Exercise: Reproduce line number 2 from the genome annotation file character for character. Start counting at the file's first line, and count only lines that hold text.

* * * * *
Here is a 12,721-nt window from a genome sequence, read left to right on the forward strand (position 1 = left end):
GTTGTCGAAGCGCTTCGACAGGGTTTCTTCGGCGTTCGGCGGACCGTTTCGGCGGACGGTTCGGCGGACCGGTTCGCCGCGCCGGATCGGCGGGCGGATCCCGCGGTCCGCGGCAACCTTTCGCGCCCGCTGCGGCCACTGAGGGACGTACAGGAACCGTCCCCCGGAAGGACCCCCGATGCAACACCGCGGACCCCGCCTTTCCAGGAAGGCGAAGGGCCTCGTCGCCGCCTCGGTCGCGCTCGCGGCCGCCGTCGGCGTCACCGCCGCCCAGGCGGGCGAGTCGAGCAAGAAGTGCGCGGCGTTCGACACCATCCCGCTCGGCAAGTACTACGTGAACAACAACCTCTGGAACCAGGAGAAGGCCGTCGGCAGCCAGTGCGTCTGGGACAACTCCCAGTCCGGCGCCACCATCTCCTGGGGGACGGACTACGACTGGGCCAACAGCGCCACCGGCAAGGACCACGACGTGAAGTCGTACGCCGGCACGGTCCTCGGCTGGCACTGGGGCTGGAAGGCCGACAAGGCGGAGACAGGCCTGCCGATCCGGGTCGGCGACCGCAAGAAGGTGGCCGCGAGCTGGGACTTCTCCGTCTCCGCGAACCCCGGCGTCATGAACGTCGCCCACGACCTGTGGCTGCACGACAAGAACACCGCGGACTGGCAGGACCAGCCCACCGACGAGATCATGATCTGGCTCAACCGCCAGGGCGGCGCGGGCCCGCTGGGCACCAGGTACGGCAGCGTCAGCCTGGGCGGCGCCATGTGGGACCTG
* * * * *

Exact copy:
GTTGTCGAAGCGCTTCGACAGGGTTTCTTCGGCGTTCGGCGGACCGTTTCGGCGGACGGTTCGGCGGACCGGTTCGCCGCGCCGGATCGGCGGGCGGATCCCGCGGTCCGCGGCAACCTTTCGCGCCCGCTGCGGCCACTGAGGGACGTACAGGAACCGTCCCCCGGAAGGACCCCCGATGCAACACCGCGGACCCCGCCTTTCCAGGAAGGCGAAGGGCCTCGTCGCCGCCTCGGTCGCGCTCGCGGCCGCCGTCGGCGTCACCGCCGCCCAGGCGGGCGAGTCGAGCAAGAAGTGCGCGGCGTTCGACACCATCCCGCTCGGCAAGTACTACGTGAACAACAACCTCTGGAACCAGGAGAAGGCCGTCGGCAGCCAGTGCGTCTGGGACAACTCCCAGTCCGGCGCCACCATCTCCTGGGGGACGGACTACGACTGGGCCAACAGCGCCACCGGCAAGGACCACGACGTGAAGTCGTACGCCGGCACGGTCCTCGGCTGGCACTGGGGCTGGAAGGCCGACAAGGCGGAGACAGGCCTGCCGATCCGGGTCGGCGACCGCAAGAAGGTGGCCGCGAGCTGGGACTTCTCCGTCTCCGCGAACCCCGGCGTCATGAACGTCGCCCACGACCTGTGGCTGCACGACAAGAACACCGCGGACTGGCAGGACCAGCCCACCGACGAGATCATGATCTGGCTCAACCGCCAGGGCGGCGCGGGCCCGCTGGGCACCAGGTACGGCAGCGTCAGCCTGGGCGGCGCCATGTGGGACCTG